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The Artist: Jan Johnson welded discarded bits of metal and found objects into creations brimming with humour, rich with historical and current references, and laden with implied meaning, stories and irony. This book highlights pieces that focus on his exploration of myths and monsters, power and conflict, toil and trouble, and distortion and dystopia[LM2] [PW3] . Richly textured and often kinetic, his pieces invite you to interpret and reinterpret their meaning and to ponder the relationship between whimsy and tragedy. His work blends satire, play, distortion, and the profound observation of human frailty and human-caused suffering.

Born to a ranching family in Huwlett, Wyoming in 1943, Jan discovered the welding torch as a release from the brutalities he witnessed during the Vietnam war. Later, as a transportation consultant, he traveled[PW4]  and worked overseas at a time when foreign faces were rare in the developing world. He eventually settled on Vancouver Island, creating a magical playground of wit and whimsy, sculpture and found objects, surrounded by moss-covered cedars and dripping ferns. Jan died on a still night [PW5] with family after a brief and fierce battle with cancer in 2011.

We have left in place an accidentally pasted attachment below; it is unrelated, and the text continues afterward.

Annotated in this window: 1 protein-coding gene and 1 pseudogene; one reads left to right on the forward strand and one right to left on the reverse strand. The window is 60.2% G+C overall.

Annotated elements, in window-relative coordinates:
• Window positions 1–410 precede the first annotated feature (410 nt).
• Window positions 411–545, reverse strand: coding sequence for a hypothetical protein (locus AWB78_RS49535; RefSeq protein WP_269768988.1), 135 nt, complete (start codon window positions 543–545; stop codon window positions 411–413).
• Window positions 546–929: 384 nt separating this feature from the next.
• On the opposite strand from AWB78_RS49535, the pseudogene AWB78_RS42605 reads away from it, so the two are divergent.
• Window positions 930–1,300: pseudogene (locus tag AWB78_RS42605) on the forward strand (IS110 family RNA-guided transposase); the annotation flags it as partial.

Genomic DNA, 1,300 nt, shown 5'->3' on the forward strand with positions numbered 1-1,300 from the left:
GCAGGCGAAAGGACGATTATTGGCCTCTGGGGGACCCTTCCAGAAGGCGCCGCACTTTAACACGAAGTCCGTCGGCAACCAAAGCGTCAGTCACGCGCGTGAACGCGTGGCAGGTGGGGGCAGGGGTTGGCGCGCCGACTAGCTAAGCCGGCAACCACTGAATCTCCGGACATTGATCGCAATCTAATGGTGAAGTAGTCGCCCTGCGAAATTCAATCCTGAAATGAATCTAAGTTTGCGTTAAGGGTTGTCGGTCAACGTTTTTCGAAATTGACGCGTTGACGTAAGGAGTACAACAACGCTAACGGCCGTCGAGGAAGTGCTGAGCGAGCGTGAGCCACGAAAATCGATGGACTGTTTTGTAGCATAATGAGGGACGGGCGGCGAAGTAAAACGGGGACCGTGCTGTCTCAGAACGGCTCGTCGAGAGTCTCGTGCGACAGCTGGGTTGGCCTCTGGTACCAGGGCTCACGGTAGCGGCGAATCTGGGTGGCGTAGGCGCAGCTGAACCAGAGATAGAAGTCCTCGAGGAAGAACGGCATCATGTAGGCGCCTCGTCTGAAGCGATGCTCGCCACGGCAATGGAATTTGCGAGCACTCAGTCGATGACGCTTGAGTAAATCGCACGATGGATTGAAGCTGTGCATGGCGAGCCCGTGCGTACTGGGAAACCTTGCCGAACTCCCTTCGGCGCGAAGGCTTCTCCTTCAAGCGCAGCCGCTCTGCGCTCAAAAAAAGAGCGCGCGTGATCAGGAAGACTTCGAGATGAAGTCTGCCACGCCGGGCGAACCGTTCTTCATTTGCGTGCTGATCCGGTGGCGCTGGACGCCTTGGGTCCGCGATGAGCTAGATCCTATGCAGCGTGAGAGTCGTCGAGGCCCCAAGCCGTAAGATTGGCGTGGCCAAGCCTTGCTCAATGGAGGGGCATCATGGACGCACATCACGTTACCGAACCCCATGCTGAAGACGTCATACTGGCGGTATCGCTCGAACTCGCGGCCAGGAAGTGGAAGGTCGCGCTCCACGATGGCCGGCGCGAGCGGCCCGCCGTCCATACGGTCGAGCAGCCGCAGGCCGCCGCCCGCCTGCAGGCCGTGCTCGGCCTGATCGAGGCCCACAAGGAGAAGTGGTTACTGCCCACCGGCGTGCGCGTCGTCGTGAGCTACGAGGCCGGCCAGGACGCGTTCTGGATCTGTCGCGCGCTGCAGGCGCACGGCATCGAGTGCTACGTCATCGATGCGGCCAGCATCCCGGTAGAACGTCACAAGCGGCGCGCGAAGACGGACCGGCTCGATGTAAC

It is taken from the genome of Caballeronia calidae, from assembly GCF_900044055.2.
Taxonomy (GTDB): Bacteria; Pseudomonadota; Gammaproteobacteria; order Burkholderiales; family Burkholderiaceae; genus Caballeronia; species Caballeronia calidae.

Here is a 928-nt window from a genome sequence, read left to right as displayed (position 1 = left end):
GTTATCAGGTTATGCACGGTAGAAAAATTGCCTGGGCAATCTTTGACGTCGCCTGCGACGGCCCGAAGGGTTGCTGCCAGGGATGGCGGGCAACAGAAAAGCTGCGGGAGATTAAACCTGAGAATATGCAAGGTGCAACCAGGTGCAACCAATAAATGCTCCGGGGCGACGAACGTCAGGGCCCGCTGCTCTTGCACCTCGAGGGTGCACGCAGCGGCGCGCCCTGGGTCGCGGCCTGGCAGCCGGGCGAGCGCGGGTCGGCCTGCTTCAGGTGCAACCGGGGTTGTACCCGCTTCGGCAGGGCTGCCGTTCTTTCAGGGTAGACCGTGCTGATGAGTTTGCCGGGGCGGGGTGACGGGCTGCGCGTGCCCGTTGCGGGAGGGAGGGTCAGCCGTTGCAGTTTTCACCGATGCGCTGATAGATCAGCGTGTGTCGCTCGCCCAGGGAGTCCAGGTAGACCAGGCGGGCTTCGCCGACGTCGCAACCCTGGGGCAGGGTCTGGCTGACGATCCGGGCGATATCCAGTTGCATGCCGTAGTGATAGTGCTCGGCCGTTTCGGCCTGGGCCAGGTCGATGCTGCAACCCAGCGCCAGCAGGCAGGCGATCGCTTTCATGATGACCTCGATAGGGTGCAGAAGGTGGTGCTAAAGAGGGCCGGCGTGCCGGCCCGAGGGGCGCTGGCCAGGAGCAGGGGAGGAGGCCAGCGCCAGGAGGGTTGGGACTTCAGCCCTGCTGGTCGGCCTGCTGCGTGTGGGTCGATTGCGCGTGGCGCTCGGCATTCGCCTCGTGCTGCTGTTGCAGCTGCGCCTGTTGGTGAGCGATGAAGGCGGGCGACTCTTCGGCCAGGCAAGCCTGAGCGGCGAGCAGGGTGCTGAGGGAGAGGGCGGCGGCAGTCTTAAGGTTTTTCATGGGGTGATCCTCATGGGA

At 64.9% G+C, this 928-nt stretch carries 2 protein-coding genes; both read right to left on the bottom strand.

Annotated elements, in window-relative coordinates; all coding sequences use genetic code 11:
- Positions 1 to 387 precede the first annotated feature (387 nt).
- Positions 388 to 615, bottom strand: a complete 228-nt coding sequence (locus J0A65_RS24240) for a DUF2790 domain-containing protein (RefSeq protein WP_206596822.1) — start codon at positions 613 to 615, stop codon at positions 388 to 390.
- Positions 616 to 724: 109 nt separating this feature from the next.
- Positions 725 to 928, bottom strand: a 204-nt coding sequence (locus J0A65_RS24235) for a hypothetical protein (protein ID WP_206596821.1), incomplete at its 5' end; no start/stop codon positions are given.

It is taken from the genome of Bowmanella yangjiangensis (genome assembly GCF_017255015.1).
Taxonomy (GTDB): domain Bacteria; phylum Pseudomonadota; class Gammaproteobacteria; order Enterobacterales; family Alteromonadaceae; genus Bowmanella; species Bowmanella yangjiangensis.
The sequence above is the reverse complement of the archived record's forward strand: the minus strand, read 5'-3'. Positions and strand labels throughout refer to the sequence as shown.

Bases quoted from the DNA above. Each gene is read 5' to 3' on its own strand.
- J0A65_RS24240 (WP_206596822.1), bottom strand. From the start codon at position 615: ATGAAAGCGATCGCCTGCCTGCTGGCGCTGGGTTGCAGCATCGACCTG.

The Photographer:  James R. Page, an established nature and wildlife photographer, is author of Wild Prairie (Greystone Books, 2005), principal photographer of Candace Savage’s Prairie: a natural history (Greystone Books, 2nd ed. 2011), and long-time friend of the artist. After shooting Jan’s work extensively in the days of film, Jim turned more recently to digital cameras in creating the images for this book. He currently lives on the edge of Grasslands National Park, in the village of Val Marie, Saskatchewan.